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Fisheries: Commission proposes radical overhaul of control framework
Commission Européenne - IP/08/1710 14/11/2008
Brussels, 14 November 2008
The European Commission has today proposed a new Council Regulation recasting the EU fisheries control system. The result would be a completely modernized system for inspection, monitoring, control, surveillance and enforcement of Common Fisheries Policy (CFP) rules throughout the market chain, from catch to the retailer. Harmonised inspection procedures and higher standards would ensure uniform implementation of control policy at national level, while taking account of the diversity and specific characteristics of different fleets. There will be measures to promote a culture of compliance throughout the sector, including simplification of the regulatory framework, and the introduction of harmonised deterrent sanctions. The capacity of the Commission to intervene to ensure that the rules of the CFP are being effectively implemented and enforced by the Member States will also be strengthened. In general, all aspects of the control and monitoring of fisheries activities would be simplified and made more efficient by the new rules.
European Commissioner for Maritime Affairs and Fisheries Joe Borg commented, "Control and enforcement of catch limits should be the cornerstone of the Common Fisheries Policy. Instead it is our Achille's heel, undermining the credibility of all our other management measures. Both the Commission and the Court of Auditors have diagnosed the problem: with this proposal, the Commission puts forward its solution. The future of sustainable fisheries requires us to replace a system which is inefficient, expensive and complex with one which can really produce results. I believe this proposal will give all the actors involved the tools they need to do the job."
Control and monitoring of fishing activities
Under the new control system, all Member States would have to inspect activities along the whole production chain of fishery products including landing, processing, transport and marketing. The use of modern inspection technology, such as the satellite-based Vessel Monitoring System, electronic logbook and electronic reporting of catch data, is to be extended. A comprehensive traceability system for fisheries products will be introduced which would enable all fish and fisheries products to be tracked throughout the market chain.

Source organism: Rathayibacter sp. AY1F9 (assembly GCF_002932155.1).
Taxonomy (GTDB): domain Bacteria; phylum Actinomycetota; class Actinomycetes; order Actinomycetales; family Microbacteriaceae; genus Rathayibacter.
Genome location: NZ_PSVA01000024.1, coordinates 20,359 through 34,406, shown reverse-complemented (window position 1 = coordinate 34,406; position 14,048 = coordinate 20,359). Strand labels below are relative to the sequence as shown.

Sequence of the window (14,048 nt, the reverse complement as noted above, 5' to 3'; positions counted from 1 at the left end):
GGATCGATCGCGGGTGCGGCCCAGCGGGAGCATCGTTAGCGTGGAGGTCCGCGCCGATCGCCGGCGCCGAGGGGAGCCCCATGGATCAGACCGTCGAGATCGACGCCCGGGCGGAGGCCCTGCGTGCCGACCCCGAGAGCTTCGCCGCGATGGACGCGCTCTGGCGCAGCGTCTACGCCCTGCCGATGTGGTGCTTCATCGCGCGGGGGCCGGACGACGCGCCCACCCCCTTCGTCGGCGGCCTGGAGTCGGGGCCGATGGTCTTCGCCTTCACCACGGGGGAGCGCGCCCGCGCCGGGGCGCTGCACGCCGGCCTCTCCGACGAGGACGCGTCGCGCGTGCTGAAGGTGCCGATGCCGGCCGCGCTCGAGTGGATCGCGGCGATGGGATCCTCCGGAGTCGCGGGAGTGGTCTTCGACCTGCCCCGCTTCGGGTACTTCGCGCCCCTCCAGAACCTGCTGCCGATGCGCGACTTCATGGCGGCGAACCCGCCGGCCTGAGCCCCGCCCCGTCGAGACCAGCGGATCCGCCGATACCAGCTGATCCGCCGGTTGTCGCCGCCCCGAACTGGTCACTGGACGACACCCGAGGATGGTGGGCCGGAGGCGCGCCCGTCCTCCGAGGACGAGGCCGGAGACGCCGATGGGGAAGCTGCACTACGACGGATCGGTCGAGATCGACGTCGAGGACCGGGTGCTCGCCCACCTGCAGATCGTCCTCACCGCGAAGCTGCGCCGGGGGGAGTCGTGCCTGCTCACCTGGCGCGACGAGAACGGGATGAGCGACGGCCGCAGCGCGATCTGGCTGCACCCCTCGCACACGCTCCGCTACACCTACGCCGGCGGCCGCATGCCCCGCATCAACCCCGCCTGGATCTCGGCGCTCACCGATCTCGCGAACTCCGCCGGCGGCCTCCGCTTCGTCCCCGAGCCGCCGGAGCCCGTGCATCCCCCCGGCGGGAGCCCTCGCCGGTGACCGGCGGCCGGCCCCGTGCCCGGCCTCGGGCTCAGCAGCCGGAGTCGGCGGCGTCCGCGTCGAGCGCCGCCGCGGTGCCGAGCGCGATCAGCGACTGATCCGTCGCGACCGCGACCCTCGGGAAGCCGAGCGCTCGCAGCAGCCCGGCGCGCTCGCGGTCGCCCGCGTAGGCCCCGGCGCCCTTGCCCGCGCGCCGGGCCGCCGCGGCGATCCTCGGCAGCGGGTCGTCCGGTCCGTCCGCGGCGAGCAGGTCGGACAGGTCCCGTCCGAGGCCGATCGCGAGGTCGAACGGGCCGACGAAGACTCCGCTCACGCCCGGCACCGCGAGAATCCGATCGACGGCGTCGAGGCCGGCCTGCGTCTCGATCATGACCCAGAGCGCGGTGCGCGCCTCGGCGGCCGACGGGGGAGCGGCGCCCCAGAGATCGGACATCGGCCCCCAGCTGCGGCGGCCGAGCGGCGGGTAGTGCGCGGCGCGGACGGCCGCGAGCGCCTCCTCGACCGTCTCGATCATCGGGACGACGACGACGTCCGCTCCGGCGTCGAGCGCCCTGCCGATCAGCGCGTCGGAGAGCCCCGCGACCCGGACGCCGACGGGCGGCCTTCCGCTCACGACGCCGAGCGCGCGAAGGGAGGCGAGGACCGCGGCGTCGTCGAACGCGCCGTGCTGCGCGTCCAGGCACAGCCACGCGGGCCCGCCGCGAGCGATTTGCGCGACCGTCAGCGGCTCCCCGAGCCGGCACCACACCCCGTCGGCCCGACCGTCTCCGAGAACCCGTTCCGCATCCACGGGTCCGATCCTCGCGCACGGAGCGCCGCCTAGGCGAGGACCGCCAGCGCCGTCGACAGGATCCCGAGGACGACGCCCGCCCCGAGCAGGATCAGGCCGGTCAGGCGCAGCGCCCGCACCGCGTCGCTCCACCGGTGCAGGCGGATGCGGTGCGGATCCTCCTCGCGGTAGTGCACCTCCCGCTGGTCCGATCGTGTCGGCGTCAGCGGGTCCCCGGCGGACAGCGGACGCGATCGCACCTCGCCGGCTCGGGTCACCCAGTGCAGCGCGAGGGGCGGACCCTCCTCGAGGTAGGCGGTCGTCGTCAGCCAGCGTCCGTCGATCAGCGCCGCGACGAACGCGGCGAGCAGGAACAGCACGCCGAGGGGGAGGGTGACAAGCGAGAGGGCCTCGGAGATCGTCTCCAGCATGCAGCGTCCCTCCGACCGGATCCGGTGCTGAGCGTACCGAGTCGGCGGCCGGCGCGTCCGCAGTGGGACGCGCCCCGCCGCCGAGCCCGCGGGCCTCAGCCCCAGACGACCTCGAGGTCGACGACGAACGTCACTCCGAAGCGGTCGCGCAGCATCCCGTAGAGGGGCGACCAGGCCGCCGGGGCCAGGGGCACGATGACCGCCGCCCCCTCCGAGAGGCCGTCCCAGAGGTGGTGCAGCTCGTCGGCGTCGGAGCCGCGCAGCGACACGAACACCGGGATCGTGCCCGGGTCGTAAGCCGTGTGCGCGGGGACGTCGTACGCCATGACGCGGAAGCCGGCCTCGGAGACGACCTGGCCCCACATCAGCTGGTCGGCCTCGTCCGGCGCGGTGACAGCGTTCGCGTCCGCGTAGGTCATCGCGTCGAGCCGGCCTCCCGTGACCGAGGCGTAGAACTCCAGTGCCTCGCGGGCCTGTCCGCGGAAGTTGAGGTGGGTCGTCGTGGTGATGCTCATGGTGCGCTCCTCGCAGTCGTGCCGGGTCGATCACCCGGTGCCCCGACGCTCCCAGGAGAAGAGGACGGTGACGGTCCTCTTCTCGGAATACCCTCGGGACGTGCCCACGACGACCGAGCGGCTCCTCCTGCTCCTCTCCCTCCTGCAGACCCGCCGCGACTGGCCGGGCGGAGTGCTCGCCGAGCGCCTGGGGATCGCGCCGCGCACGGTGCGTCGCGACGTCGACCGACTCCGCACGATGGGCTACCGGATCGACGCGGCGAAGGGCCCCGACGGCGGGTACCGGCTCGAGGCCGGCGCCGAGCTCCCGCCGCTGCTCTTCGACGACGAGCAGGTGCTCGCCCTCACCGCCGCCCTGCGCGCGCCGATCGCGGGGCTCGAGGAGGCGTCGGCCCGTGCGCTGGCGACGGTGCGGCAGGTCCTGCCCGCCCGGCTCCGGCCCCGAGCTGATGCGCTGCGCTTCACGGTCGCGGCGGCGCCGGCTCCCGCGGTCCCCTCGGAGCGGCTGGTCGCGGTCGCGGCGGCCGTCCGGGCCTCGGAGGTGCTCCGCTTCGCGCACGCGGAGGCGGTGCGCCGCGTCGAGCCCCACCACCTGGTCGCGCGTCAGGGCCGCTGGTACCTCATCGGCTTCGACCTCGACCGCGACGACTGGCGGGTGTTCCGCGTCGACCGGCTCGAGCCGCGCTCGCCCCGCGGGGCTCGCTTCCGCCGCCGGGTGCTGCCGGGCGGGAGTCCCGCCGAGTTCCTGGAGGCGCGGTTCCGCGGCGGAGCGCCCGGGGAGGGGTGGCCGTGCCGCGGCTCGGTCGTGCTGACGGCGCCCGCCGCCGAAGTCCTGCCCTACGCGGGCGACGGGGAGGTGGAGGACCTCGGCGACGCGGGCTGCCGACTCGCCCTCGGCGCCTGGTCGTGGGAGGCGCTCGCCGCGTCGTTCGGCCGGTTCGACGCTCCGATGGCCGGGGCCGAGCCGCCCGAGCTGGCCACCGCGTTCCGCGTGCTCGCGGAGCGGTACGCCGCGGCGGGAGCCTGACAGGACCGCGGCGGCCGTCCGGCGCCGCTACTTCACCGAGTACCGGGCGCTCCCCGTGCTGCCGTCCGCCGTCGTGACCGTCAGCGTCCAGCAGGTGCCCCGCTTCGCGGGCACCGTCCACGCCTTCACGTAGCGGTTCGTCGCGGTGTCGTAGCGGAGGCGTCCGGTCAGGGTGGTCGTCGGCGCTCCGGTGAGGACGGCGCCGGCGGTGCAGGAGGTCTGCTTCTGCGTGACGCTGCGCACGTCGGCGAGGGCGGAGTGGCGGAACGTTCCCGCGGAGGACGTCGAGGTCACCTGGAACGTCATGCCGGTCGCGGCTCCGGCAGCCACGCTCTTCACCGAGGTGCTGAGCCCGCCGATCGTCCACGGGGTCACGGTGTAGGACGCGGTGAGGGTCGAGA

Measures such as risk-based analysis to target control activities where they are most productive, and comprehensive cross-checks of all relevant data would contribute to increasing the efficiency of controls.
Other new areas covered include the monitoring by Member States of certain fleet management criteria, such as fishing capacity and engine power. General standards are laid down for the specific control measures related to recovery and multiannual plans, marine protected areas and discards. A new Sighting and Observer scheme will also be introduced.
The proposed Regulation widens the scope of inspections between Member States national fishery inspectors, as it allows for inspections of fishing vessels to take place outside the waters or territory of the inspecting Member State. Also, independent inspections by Commission fishery inspectors will be possible without prior notice to the Member State concerned.
The proposed Regulation would introduce harmonised deterrent sanctions across the EU, based on the economic value of the catches concerned. Another major innovation is the proposal for a penalty point system for infringements committed by masters, operators or beneficial owners of a fishing permit, which would lead ultimately to them being automatically deprived of their permits once they had committed a certain number of offences. Measures are also foreseen against Member States which do not adhere to the CFP rules and where this has caused harm to fish stocks. Such measures include the possibility to suspend or reduce EU financial assistance, the closure of fisheries, the deduction of quotas, and the refusal of quota transfers and/or exchanges.
Cooperation among Member States
The Regulation would establish a system of mutual assistance and systematic exchange of control-related information between Member States. It also introduces a new approach to the management and communication of control data via secure national websites with remote access for the Commission.
The inspection powers of the Community Fisheries Control Agency would be extended by the Regulation to enable it to assist with the uniform implementation of the new control system.
Under the CFP, control and enforcement are the exclusive competence of the Member States. The current proposal also reaffirms the distinctive roles of the Commission and the Member States in order to avoid overlaps and ensure that the Commission focuses on its core activity of controlling and verifying implementation of the CFP rules by Member States. The new regulation will replace the existing legal framework laid down in Council Regulation (EEC) No 2847/93.
See also: Memo/08/709
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